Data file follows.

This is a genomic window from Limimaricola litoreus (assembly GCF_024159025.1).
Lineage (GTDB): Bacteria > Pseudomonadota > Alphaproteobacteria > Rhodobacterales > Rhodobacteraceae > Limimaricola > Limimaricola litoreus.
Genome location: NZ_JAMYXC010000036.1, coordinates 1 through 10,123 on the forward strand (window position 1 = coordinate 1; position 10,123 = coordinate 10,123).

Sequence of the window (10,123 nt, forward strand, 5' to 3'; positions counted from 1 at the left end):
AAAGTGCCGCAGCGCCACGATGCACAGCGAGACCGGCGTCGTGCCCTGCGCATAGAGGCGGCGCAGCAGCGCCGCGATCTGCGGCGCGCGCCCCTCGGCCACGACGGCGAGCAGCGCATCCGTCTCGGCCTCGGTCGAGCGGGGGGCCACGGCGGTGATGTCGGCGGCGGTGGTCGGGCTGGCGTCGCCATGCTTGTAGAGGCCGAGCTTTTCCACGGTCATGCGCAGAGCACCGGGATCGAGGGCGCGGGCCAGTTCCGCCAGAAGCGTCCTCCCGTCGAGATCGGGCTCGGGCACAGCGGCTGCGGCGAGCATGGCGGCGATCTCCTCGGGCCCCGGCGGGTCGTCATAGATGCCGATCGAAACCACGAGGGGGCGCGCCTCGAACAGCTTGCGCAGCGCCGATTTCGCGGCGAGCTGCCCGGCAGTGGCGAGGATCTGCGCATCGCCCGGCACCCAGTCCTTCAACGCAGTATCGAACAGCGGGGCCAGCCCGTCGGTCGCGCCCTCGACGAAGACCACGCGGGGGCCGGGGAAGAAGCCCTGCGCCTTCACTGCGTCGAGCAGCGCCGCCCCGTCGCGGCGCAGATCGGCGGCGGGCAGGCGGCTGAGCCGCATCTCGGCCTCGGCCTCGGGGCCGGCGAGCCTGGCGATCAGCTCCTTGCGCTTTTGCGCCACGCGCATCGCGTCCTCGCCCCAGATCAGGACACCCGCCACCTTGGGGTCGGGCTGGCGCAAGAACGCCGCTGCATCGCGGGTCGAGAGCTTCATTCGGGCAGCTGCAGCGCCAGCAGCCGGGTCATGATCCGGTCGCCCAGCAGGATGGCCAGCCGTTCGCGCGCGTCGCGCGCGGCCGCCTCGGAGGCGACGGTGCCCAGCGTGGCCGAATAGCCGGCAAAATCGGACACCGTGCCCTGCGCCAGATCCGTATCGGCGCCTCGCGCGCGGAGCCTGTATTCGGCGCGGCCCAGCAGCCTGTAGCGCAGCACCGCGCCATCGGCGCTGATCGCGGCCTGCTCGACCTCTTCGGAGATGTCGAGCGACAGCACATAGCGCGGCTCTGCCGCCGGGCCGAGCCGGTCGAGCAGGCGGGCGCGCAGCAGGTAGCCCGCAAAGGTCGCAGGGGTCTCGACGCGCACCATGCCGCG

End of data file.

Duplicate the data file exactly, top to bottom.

This is a genomic window from Limimaricola litoreus (assembly GCF_024159025.1).
Lineage (GTDB): Bacteria > Pseudomonadota > Alphaproteobacteria > Rhodobacterales > Rhodobacteraceae > Limimaricola > Limimaricola litoreus.
Genome location: NZ_JAMYXC010000036.1, coordinates 1 through 10,123 on the forward strand (window position 1 = coordinate 1; position 10,123 = coordinate 10,123).

Sequence of the window (10,123 nt, forward strand, 5' to 3'; positions counted from 1 at the left end):
AAAGTGCCGCAGCGCCACGATGCACAGCGAGACCGGCGTCGTGCCCTGCGCATAGAGGCGGCGCAGCAGCGCCGCGATCTGCGGCGCGCGCCCCTCGGCCACGACGGCGAGCAGCGCATCCGTCTCGGCCTCGGTCGAGCGGGGGGCCACGGCGGTGATGTCGGCGGCGGTGGTCGGGCTGGCGTCGCCATGCTTGTAGAGGCCGAGCTTTTCCACGGTCATGCGCAGAGCACCGGGATCGAGGGCGCGGGCCAGTTCCGCCAGAAGCGTCCTCCCGTCGAGATCGGGCTCGGGCACAGCGGCTGCGGCGAGCATGGCGGCGATCTCCTCGGGCCCCGGCGGGTCGTCATAGATGCCGATCGAAACCACGAGGGGGCGCGCCTCGAACAGCTTGCGCAGCGCCGATTTCGCGGCGAGCTGCCCGGCAGTGGCGAGGATCTGCGCATCGCCCGGCACCCAGTCCTTCAACGCAGTATCGAACAGCGGGGCCAGCCCGTCGGTCGCGCCCTCGACGAAGACCACGCGGGGGCCGGGGAAGAAGCCCTGCGCCTTCACTGCGTCGAGCAGCGCCGCCCCGTCGCGGCGCAGATCGGCGGCGGGCAGGCGGCTGAGCCGCATCTCGGCCTCGGCCTCGGGGCCGGCGAGCCTGGCGATCAGCTCCTTGCGCTTTTGCGCCACGCGCATCGCGTCCTCGCCCCAGATCAGGACACCCGCCACCTTGGGGTCGGGCTGGCGCAAGAACGCCGCTGCATCGCGGGTCGAGAGCTTCATTCGGGCAGCTGCAGCGCCAGCAGCCGGGTCATGATCCGGTCGCCCAGCAGGATGGCCAGCCGTTCGCGCGCGTCGCGCGCGGCCGCCTCGGAGGCGACGGTGCCCAGCGTGGCCGAATAGCCGGCAAAATCGGACACCGTGCCCTGCGCCAGATCCGTATCGGCGCCTCGCGCGCGGAGCCTGTATTCGGCGCGGCCCAGCAGCCTGTAGCGCAGCACCGCGCCATCGGCGCTGATCGCGGCCTGCTCGACCTCTTCGGAGATGTCGAGCGACAGCACATAGCGCGGCTCTGCCGCCGGGCCGAGCCGGTCGAGCAGGCGGGCGCGCAGCAGGTAGCCCGCAAAGGTCGCAGGGGTCTCGACGCGCACCATGCCGCG